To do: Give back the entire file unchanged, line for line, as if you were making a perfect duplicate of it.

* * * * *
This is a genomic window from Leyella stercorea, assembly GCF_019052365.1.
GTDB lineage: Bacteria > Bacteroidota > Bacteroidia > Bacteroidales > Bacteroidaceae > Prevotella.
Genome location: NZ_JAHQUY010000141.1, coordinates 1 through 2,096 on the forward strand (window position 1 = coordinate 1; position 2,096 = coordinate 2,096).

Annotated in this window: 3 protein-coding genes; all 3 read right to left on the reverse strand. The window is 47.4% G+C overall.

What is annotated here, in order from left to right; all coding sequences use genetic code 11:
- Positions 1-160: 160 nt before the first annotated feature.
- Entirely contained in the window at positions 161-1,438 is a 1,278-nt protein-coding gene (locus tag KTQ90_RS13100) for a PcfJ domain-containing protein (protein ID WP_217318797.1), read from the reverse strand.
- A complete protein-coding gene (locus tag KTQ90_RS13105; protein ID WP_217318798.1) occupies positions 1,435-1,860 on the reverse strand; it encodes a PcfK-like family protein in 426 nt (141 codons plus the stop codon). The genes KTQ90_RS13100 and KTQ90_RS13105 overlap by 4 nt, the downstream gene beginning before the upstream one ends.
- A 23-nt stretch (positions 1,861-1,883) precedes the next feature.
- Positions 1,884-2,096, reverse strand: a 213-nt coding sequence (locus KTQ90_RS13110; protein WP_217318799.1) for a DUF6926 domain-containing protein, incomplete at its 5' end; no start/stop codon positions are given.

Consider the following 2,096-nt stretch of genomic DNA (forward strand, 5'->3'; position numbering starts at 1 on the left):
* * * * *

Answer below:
This is a genomic window from Leyella stercorea, assembly GCF_019052365.1.
GTDB lineage: Bacteria > Bacteroidota > Bacteroidia > Bacteroidales > Bacteroidaceae > Prevotella.
Genome location: NZ_JAHQUY010000141.1, coordinates 1 through 2,096 on the forward strand (window position 1 = coordinate 1; position 2,096 = coordinate 2,096).

Annotated in this window: 3 protein-coding genes; all 3 read right to left on the reverse strand. The window is 47.4% G+C overall.

What is annotated here, in order from left to right; all coding sequences use genetic code 11:
- Positions 1-160: 160 nt before the first annotated feature.
- Entirely contained in the window at positions 161-1,438 is a 1,278-nt protein-coding gene (locus tag KTQ90_RS13100) for a PcfJ domain-containing protein (protein ID WP_217318797.1), read from the reverse strand.
- A complete protein-coding gene (locus tag KTQ90_RS13105; protein ID WP_217318798.1) occupies positions 1,435-1,860 on the reverse strand; it encodes a PcfK-like family protein in 426 nt (141 codons plus the stop codon). The genes KTQ90_RS13100 and KTQ90_RS13105 overlap by 4 nt, the downstream gene beginning before the upstream one ends.
- A 23-nt stretch (positions 1,861-1,883) precedes the next feature.
- Positions 1,884-2,096, reverse strand: a 213-nt coding sequence (locus KTQ90_RS13110; protein WP_217318799.1) for a DUF6926 domain-containing protein, incomplete at its 5' end; no start/stop codon positions are given.

Consider the following 2,096-nt stretch of genomic DNA (forward strand, 5'->3'; position numbering starts at 1 on the left):